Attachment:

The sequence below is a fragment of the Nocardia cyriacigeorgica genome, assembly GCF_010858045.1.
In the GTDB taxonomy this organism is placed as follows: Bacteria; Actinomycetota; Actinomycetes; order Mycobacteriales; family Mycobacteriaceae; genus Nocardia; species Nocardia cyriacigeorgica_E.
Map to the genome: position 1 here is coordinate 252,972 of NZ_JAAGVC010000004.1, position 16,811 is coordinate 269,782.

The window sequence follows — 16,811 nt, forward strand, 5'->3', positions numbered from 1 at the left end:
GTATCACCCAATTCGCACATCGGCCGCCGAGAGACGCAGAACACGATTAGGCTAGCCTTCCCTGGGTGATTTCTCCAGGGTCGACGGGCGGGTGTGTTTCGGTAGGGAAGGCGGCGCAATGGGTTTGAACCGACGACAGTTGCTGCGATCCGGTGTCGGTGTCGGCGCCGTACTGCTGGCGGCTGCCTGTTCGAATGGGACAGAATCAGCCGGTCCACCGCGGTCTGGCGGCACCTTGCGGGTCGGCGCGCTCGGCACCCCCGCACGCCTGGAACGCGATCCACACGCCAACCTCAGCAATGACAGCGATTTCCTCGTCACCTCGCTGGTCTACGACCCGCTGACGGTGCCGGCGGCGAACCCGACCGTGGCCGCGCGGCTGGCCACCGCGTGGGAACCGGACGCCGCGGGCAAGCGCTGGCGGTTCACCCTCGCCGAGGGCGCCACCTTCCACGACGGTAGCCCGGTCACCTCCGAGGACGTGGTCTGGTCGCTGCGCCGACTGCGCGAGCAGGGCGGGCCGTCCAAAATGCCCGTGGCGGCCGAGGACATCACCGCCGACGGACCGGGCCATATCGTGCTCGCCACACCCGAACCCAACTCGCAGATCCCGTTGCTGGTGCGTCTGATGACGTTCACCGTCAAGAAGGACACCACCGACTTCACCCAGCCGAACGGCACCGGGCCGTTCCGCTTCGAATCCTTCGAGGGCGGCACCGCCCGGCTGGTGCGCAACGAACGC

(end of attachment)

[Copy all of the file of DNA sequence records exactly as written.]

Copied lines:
The sequence below is a fragment of the Nocardia cyriacigeorgica genome, assembly GCF_010858045.1.
In the GTDB taxonomy this organism is placed as follows: Bacteria; Actinomycetota; Actinomycetes; order Mycobacteriales; family Mycobacteriaceae; genus Nocardia; species Nocardia cyriacigeorgica_E.
Map to the genome: position 1 here is coordinate 252,972 of NZ_JAAGVC010000004.1, position 16,811 is coordinate 269,782.

The window sequence follows — 16,811 nt, forward strand, 5'->3', positions numbered from 1 at the left end:
GTATCACCCAATTCGCACATCGGCCGCCGAGAGACGCAGAACACGATTAGGCTAGCCTTCCCTGGGTGATTTCTCCAGGGTCGACGGGCGGGTGTGTTTCGGTAGGGAAGGCGGCGCAATGGGTTTGAACCGACGACAGTTGCTGCGATCCGGTGTCGGTGTCGGCGCCGTACTGCTGGCGGCTGCCTGTTCGAATGGGACAGAATCAGCCGGTCCACCGCGGTCTGGCGGCACCTTGCGGGTCGGCGCGCTCGGCACCCCCGCACGCCTGGAACGCGATCCACACGCCAACCTCAGCAATGACAGCGATTTCCTCGTCACCTCGCTGGTCTACGACCCGCTGACGGTGCCGGCGGCGAACCCGACCGTGGCCGCGCGGCTGGCCACCGCGTGGGAACCGGACGCCGCGGGCAAGCGCTGGCGGTTCACCCTCGCCGAGGGCGCCACCTTCCACGACGGTAGCCCGGTCACCTCCGAGGACGTGGTCTGGTCGCTGCGCCGACTGCGCGAGCAGGGCGGGCCGTCCAAAATGCCCGTGGCGGCCGAGGACATCACCGCCGACGGACCGGGCCATATCGTGCTCGCCACACCCGAACCCAACTCGCAGATCCCGTTGCTGGTGCGTCTGATGACGTTCACCGTCAAGAAGGACACCACCGACTTCACCCAGCCGAACGGCACCGGGCCGTTCCGCTTCGAATCCTTCGAGGGCGGCACCGCCCGGCTGGTGCGCAACGAACGC